This requirement also may pop up at land borders. Crossing into Costa Rica, for instance, it’s sometimes necessary to purchase a bus ticket at the border leaving Costa Rica – even if you don’t plan to use it. For private cars entering, no onward ticket is required but proper documentation for the vehicle is needed.
It’s possible to take a bus from the US or Canada into Mexico and directly into Central America. The three most convenient land borders between Mexico and Central America:
- The Chetumal–Corozal (Belize) border in Quintana Roo (Yucatán Peninsula).
- The Ciudad Cuauhtémoc–La Mesilla (Guatemala) border.
- The Ciudad Hidalgo–Ciudad Tecún Umán (Guatemala) border in Chiapas state (about 38km south of Tapachula).
Car & Motorcycle
Most people driving to Central America do so from the US (or Canada). Buying a car in the region (including Mexico) is very complicated: you're better off bringing a car (with all the ownership papers) from North America.
Prior to departure, purchase liability insurance that is valid in Mexico, such as Oscar Padilla Mexican Insurance. Make sure you bring your documentation, as you'll have to show it at the border. Mandatory insurance is for sale at the border as you enter Belize, Nicaragua, Costa Rica and Panama. Insurance is not required in El Salvador, Guatemala or Honduras.
Drive the Americas (www.drivetheamericas.com) is an excellent resource, with trip planning tips, vehicle recommendations, vehicle sales, road-tripper profiles and active forums for asking and answering questions.
A few other pre-trip considerations:
- You will need a valid driver’s license from your home country.
- Unleaded gas (petrol) is now available throughout Central America.
- Make sure that your car's shock absorbers and suspension are in good shape for the bumpy roads.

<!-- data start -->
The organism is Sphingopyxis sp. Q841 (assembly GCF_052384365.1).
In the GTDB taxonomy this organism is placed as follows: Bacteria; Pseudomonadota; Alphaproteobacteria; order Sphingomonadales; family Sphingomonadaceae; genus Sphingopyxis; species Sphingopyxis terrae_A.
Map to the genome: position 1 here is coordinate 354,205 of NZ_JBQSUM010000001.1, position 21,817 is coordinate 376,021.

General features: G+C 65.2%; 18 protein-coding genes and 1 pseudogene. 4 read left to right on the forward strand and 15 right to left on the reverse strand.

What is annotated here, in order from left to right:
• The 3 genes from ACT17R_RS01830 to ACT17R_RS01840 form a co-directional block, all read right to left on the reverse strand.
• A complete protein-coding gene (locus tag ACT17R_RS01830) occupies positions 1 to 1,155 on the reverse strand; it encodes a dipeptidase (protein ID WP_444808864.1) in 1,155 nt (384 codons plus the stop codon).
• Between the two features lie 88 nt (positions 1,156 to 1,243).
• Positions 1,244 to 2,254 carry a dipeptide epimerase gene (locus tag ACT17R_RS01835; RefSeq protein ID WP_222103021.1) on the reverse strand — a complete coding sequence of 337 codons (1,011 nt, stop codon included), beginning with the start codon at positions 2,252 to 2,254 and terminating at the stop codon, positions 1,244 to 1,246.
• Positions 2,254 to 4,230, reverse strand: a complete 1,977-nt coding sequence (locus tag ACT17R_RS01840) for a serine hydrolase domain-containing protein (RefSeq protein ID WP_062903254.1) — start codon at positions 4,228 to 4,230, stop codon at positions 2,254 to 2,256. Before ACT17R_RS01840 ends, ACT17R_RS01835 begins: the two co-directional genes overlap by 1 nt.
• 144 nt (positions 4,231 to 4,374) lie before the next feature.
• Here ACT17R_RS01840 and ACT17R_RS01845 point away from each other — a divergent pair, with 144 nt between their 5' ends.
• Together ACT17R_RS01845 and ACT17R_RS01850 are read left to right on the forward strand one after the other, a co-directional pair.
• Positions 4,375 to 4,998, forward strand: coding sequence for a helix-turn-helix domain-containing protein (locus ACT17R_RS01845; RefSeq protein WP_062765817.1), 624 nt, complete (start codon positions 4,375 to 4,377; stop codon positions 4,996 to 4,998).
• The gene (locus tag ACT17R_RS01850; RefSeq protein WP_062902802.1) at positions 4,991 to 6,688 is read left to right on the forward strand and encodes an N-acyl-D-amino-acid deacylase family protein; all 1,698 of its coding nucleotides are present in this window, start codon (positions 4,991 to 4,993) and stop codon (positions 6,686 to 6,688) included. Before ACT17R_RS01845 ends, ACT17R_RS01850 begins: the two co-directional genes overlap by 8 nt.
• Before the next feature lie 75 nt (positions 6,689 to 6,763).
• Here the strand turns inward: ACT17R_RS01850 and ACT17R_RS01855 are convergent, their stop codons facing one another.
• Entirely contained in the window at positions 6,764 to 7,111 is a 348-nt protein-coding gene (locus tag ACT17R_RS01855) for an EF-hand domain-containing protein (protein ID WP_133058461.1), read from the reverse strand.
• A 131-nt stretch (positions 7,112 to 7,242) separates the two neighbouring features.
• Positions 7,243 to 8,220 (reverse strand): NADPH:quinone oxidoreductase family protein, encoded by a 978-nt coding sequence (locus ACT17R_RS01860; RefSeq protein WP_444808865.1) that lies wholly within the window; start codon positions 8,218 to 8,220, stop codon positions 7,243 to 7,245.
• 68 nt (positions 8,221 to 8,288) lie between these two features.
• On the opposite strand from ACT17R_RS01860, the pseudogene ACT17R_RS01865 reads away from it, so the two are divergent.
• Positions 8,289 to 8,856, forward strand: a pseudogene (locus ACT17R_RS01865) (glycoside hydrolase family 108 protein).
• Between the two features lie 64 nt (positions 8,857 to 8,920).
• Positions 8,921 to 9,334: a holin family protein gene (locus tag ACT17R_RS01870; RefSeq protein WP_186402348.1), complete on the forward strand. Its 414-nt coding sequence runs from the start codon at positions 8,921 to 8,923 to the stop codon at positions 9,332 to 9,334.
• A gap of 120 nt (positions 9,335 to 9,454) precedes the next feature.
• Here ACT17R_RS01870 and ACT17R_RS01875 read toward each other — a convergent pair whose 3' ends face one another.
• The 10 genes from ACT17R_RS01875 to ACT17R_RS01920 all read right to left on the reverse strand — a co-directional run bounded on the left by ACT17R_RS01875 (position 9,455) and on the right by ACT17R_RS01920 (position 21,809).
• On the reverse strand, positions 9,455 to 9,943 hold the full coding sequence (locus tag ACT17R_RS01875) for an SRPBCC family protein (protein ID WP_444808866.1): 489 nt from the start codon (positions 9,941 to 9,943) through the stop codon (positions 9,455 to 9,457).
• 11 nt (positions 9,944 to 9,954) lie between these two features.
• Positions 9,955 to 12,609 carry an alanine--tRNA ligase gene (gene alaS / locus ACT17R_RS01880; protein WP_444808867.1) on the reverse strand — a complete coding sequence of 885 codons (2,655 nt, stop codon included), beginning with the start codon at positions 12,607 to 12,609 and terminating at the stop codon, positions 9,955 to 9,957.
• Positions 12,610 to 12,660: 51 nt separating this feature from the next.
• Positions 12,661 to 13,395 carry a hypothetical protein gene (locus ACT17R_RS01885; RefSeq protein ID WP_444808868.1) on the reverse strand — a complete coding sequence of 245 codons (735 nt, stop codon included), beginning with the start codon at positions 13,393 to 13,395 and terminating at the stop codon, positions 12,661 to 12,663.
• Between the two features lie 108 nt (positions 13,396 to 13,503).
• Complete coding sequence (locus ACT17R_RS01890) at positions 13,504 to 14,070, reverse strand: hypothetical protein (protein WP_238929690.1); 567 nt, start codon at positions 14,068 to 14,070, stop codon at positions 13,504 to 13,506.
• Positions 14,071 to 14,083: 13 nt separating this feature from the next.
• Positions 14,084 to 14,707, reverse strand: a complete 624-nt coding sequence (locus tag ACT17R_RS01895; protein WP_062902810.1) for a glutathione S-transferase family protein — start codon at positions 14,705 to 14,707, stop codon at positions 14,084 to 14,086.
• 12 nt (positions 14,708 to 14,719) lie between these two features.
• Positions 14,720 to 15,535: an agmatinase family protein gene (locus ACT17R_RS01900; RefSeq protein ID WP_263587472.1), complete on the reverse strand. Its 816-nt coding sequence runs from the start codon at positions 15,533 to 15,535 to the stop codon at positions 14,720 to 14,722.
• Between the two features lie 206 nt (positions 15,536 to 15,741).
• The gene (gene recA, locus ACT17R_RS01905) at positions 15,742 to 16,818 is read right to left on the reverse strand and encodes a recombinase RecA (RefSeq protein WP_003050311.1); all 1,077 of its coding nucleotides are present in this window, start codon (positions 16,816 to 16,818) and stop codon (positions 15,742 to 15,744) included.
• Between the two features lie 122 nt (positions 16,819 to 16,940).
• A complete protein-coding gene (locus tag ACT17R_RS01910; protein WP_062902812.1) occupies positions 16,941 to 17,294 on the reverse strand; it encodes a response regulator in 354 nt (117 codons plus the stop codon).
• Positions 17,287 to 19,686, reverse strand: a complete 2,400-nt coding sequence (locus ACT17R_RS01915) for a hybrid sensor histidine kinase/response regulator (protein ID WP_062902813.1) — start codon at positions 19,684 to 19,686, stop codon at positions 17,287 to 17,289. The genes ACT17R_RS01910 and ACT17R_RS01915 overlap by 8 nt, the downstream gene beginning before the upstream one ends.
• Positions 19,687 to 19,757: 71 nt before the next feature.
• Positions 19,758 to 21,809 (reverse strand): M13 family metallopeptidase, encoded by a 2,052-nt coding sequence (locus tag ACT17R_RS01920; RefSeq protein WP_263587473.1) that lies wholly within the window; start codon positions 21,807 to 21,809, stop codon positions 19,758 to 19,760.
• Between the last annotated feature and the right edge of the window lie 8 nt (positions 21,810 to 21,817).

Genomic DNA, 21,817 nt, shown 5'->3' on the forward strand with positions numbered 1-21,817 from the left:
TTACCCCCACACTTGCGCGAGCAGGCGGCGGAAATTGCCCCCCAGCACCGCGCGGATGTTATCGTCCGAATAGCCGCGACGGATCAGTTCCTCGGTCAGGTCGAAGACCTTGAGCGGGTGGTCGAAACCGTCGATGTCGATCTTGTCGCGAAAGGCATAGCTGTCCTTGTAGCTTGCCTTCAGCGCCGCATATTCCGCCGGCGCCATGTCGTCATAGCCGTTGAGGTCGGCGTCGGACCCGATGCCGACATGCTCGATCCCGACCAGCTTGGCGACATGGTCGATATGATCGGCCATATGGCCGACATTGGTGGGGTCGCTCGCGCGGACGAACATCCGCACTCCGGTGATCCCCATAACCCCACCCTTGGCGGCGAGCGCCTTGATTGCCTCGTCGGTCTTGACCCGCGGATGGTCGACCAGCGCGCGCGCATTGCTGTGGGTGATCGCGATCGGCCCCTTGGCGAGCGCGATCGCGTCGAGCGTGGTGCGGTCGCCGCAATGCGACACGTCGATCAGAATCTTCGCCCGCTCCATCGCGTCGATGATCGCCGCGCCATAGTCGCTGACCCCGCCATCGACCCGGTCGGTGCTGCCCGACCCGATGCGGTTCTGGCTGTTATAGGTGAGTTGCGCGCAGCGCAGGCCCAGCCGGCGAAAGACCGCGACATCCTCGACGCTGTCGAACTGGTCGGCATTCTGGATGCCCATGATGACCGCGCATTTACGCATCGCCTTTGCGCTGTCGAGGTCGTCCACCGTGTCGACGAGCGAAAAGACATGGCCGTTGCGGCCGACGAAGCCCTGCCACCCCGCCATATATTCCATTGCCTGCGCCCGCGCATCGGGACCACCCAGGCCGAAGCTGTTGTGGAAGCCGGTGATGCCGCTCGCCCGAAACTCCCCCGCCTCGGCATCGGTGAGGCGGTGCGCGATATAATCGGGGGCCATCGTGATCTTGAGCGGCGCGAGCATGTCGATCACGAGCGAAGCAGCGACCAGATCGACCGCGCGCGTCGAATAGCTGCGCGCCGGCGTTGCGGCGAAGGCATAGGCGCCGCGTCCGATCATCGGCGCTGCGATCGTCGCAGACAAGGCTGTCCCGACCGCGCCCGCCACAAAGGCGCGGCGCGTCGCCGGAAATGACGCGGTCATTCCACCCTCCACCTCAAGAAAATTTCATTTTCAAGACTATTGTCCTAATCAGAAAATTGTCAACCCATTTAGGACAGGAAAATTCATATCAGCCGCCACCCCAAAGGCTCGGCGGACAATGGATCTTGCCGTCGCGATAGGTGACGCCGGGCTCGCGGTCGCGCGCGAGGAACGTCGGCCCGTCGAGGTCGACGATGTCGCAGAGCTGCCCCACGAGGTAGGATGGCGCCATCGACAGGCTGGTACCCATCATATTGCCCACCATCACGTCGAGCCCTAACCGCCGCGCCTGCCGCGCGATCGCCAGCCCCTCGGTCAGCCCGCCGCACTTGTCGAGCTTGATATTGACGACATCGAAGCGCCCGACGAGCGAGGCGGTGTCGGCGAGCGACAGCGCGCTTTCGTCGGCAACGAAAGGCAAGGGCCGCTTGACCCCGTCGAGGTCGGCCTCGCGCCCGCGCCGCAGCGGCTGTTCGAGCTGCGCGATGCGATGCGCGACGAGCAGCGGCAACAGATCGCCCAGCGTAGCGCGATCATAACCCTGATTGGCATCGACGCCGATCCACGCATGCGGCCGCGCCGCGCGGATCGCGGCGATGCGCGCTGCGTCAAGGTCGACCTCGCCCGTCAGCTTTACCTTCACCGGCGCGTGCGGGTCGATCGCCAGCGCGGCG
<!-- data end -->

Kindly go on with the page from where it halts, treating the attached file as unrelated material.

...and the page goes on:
- A spare fuel filter – and other spare parts – could be invaluable.
- Check with a national tourist board or consulate for any changes to the rules on bringing a car into Mexico, or Central America, before showing up in your vehicle.
From South America
There are no road connections between South America and Central America (via Panama). Instability in the Panama–Colombia border region, plus the difficulty of travel, have essentially made the trip over the Darién Gap an impossibility. All visitors to the Darién must register with the police.
Unless you’re a yachtie or on a cruise ship, options for boat travel heading to/from the region are limited. The most popular route is taking a (shared) chartered sailboat between the Archipiélago de San Blas, Panama and Cartagena in Colombia (US$550 per person). The five-day trip usually includes a few days on the islands and two days’ transit to/from Colombia. There is also a shorter route to/from the border town of La Miel, Colombia and nearby Sapzurro, Colombia (US$400 per person). For more information about the journey, contact the following.
- Blue Sailing This company keeps the schedule for more than a dozen boats that sail between Colombia and Panama. Look online to see photos of the boats, to learn about the captains and to book the trips.
- Sail Colombia Panama Does sailing trips to Colombia out of Puerto Lindo, Portobelo and El Porvenir, with an option for a (pricier) private cabin.
- Casa Viena A Cartagena hostel that helps with boat trips to Panama.
- Sailing Koala A recommended sailing operation.
- Mamallena Tours This tour company – based at the hostels of the same name in Panama City and Cartagena – organizes sailing trips between the two countries, via San Blas.
Note that cargo boats are a risky business; smuggling is common on the Colón–Cartagena cargo route.